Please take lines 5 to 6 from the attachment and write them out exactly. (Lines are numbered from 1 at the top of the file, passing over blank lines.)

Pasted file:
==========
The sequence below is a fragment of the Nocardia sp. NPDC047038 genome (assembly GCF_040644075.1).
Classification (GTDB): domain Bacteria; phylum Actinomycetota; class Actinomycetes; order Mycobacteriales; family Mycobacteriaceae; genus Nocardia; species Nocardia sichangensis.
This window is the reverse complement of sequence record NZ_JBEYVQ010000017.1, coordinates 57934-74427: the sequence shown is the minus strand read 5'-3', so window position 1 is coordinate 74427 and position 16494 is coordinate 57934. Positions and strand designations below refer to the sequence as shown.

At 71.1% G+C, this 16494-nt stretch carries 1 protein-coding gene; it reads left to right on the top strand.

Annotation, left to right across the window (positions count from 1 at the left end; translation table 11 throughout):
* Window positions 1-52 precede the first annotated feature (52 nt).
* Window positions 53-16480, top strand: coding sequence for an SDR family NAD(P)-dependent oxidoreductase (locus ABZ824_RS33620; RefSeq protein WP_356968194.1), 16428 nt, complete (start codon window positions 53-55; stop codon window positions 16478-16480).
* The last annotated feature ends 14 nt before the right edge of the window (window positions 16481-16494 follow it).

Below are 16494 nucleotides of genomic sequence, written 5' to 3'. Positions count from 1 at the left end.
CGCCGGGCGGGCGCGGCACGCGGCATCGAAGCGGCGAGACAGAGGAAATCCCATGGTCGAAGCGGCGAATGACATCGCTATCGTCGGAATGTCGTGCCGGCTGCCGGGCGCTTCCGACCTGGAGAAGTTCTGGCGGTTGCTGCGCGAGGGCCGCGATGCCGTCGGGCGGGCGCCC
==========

Annotation, left to right across the window (positions count from 1 at the left end; translation table 11 throughout):
* Window positions 1-52 precede the first annotated feature (52 nt).